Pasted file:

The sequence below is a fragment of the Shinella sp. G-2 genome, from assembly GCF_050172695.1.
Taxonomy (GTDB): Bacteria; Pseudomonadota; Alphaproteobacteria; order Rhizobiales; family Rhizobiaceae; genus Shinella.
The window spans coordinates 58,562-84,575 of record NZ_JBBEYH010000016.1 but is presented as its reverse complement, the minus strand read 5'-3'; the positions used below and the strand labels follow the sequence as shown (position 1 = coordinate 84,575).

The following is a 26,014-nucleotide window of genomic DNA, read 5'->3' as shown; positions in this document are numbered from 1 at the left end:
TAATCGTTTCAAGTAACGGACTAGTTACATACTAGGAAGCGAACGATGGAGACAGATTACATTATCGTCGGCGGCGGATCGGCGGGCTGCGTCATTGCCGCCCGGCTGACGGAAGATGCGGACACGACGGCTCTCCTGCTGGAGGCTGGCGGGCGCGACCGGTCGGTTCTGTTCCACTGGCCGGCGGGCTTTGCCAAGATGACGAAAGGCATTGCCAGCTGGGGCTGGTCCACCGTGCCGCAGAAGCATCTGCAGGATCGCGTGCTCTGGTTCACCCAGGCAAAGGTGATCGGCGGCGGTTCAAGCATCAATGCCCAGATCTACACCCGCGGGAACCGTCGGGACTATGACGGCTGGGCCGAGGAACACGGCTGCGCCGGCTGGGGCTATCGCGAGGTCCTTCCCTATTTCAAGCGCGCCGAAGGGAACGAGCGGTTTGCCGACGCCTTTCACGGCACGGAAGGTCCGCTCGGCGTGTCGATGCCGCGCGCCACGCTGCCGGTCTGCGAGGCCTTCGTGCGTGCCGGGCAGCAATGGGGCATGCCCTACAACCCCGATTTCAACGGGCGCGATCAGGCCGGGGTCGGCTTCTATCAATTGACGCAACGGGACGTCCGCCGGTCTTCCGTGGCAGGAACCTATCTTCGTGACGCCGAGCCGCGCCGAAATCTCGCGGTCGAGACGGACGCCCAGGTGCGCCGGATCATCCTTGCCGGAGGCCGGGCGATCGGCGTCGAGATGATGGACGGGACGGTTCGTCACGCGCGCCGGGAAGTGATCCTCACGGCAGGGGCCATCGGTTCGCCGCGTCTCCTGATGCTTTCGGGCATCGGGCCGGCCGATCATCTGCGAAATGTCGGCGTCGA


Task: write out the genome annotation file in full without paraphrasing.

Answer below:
The sequence below is a fragment of the Shinella sp. G-2 genome, from assembly GCF_050172695.1.
Taxonomy (GTDB): Bacteria; Pseudomonadota; Alphaproteobacteria; order Rhizobiales; family Rhizobiaceae; genus Shinella.
The window spans coordinates 58,562-84,575 of record NZ_JBBEYH010000016.1 but is presented as its reverse complement, the minus strand read 5'-3'; the positions used below and the strand labels follow the sequence as shown (position 1 = coordinate 84,575).

The following is a 26,014-nucleotide window of genomic DNA, read 5'->3' as shown; positions in this document are numbered from 1 at the left end:
TAATCGTTTCAAGTAACGGACTAGTTACATACTAGGAAGCGAACGATGGAGACAGATTACATTATCGTCGGCGGCGGATCGGCGGGCTGCGTCATTGCCGCCCGGCTGACGGAAGATGCGGACACGACGGCTCTCCTGCTGGAGGCTGGCGGGCGCGACCGGTCGGTTCTGTTCCACTGGCCGGCGGGCTTTGCCAAGATGACGAAAGGCATTGCCAGCTGGGGCTGGTCCACCGTGCCGCAGAAGCATCTGCAGGATCGCGTGCTCTGGTTCACCCAGGCAAAGGTGATCGGCGGCGGTTCAAGCATCAATGCCCAGATCTACACCCGCGGGAACCGTCGGGACTATGACGGCTGGGCCGAGGAACACGGCTGCGCCGGCTGGGGCTATCGCGAGGTCCTTCCCTATTTCAAGCGCGCCGAAGGGAACGAGCGGTTTGCCGACGCCTTTCACGGCACGGAAGGTCCGCTCGGCGTGTCGATGCCGCGCGCCACGCTGCCGGTCTGCGAGGCCTTCGTGCGTGCCGGGCAGCAATGGGGCATGCCCTACAACCCCGATTTCAACGGGCGCGATCAGGCCGGGGTCGGCTTCTATCAATTGACGCAACGGGACGTCCGCCGGTCTTCCGTGGCAGGAACCTATCTTCGTGACGCCGAGCCGCGCCGAAATCTCGCGGTCGAGACGGACGCCCAGGTGCGCCGGATCATCCTTGCCGGAGGCCGGGCGATCGGCGTCGAGATGATGGACGGGACGGTTCGTCACGCGCGCCGGGAAGTGATCCTCACGGCAGGGGCCATCGGTTCGCCGCGTCTCCTGATGCTTTCGGGCATCGGGCCGGCCGATCATCTGCGAAATGTCGGCGTCGA